The Colorado Plateau is a forest ecosystem. It needs Adaptive Management to handle Climate Change.
Forest Ecosystems and Government AgenciesEdit
The ponderosa pine forest (Pinus ponderosa) on the Colorado Plateau are managed though several government agencies. The United States Forest Service (USFS), Bureau of Land Management (BLM), National Park Service (NPS), and other local agencies are the key stake holders in how the forest is managed.
Forest Ecosystem RestorationEdit
Pinus ponderosa forests have gone under intense forest restoration. Controlled burns to remove unwanted and potentially dangerous biomass and forest thinning have been the main applications used in the Pinus ponderosa restoration. The fire regimes have changed greatly in the last 100 years due to anthropogenic causes. Historically, frequent, low intensity ground fires burned the unwanted debris and promoted a healthy forest. Now fires are less frequent, this creates a denser forest which more fuel to be burn. This leads to high intensity “crown” fires which can get out of control and endanger wildlife and humans. Grazing, logging, and fire suppression are the biggest contributors to these drastic change in fire regimes. Much research has been done and still needs to be done to represent how the biotic communities have responded to these prescribed burns and thinning projects in the Pinus ponderosa forest on the Colorado Plateau. (See sources for more information)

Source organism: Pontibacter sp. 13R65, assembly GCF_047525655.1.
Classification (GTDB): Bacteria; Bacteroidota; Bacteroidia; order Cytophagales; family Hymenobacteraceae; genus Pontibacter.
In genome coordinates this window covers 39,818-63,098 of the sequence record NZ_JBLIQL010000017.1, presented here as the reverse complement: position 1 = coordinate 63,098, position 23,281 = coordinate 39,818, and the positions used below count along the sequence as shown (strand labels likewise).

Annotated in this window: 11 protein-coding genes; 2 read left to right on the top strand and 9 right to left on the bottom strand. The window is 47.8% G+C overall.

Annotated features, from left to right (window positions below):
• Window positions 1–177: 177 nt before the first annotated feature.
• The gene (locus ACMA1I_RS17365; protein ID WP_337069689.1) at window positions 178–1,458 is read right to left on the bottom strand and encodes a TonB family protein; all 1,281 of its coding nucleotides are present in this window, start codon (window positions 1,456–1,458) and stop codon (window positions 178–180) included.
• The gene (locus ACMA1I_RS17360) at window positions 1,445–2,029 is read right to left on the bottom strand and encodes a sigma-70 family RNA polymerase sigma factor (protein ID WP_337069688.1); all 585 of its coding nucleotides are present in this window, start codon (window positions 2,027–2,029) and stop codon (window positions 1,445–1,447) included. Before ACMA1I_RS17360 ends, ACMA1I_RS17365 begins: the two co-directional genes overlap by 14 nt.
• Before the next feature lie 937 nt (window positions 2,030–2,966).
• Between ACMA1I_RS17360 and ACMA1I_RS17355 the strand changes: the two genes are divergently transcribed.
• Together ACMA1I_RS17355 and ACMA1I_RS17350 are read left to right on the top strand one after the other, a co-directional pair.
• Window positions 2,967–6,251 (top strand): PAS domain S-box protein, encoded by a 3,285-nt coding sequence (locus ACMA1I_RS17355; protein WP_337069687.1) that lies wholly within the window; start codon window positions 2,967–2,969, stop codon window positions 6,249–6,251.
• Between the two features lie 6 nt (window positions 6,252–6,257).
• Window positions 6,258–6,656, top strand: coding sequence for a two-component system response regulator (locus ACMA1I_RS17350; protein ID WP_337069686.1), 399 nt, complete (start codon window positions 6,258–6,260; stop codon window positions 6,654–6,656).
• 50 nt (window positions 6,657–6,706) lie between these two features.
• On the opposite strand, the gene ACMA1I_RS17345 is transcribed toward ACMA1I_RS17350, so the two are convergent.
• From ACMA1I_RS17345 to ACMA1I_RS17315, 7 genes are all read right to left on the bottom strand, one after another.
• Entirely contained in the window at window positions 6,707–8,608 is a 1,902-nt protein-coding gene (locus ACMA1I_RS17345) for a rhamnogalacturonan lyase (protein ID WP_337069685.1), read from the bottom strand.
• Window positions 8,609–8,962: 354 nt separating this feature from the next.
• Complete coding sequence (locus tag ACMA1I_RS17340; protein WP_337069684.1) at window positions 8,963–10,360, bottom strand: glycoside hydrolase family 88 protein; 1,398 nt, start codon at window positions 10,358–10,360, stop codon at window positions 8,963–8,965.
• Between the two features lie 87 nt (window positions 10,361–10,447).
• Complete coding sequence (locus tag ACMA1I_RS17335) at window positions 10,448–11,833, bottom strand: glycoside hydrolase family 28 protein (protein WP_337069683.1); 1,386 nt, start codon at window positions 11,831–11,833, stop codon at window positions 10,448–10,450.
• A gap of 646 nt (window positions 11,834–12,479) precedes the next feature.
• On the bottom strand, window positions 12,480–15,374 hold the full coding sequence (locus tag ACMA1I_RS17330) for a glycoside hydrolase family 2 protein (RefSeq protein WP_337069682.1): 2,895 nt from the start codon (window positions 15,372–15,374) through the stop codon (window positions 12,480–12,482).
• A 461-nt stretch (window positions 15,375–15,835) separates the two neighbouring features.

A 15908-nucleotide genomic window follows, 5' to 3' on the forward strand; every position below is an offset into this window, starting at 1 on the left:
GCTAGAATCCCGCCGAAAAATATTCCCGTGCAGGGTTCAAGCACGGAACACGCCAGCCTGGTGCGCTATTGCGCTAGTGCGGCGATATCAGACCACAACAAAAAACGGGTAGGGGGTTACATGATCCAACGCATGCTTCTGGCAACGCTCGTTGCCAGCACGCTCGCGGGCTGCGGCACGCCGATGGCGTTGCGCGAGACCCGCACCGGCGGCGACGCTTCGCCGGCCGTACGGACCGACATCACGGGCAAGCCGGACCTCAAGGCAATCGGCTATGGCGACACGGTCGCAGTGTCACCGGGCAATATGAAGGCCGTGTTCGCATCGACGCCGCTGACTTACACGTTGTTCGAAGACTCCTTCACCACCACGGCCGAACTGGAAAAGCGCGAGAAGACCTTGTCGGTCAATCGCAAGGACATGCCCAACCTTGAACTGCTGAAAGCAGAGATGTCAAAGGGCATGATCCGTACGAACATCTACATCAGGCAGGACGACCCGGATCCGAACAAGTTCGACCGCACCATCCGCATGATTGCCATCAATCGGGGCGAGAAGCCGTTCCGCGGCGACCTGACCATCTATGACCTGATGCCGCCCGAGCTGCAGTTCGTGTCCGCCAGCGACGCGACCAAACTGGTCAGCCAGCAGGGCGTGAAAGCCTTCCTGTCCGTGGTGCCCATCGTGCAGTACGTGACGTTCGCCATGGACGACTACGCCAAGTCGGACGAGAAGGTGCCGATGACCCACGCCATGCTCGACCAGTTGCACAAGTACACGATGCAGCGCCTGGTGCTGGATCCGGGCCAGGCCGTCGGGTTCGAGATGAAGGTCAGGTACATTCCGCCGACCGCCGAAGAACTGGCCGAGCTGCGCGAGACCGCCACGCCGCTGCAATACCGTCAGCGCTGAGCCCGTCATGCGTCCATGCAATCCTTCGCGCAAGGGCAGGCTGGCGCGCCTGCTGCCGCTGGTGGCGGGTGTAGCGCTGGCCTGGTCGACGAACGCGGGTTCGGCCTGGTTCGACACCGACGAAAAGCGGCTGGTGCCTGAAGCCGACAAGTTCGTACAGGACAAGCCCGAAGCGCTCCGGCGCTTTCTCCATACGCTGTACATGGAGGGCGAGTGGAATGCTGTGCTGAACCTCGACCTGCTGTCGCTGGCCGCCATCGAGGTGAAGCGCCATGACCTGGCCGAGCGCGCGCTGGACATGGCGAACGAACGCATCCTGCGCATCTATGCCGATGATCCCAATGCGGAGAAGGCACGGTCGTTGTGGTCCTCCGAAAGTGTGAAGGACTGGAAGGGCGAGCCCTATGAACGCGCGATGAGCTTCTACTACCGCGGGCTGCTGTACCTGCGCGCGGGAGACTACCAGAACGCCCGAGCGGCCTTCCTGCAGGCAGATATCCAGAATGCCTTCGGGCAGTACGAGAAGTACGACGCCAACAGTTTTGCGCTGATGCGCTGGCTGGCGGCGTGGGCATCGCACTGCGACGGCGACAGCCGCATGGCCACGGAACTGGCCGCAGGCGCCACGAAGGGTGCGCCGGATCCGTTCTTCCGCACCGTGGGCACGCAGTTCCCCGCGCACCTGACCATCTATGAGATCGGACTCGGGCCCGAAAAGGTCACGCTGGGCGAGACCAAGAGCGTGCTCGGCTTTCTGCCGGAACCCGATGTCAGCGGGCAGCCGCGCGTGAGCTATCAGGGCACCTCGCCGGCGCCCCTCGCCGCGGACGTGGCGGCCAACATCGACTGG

Adaptive Management (AM) embodies environmental awareness and is a flexible management tool which uses statistical analysis to apply to appropriate spatial and temporal scales while use technology to build models used to synthesize alterative option applied to the area studied. AM is crucial in the political areana to offer alternatives in negotiation. The application of AM is a key tool to combat global climate change because of its wide range of application and flexibility. (See sources for more information)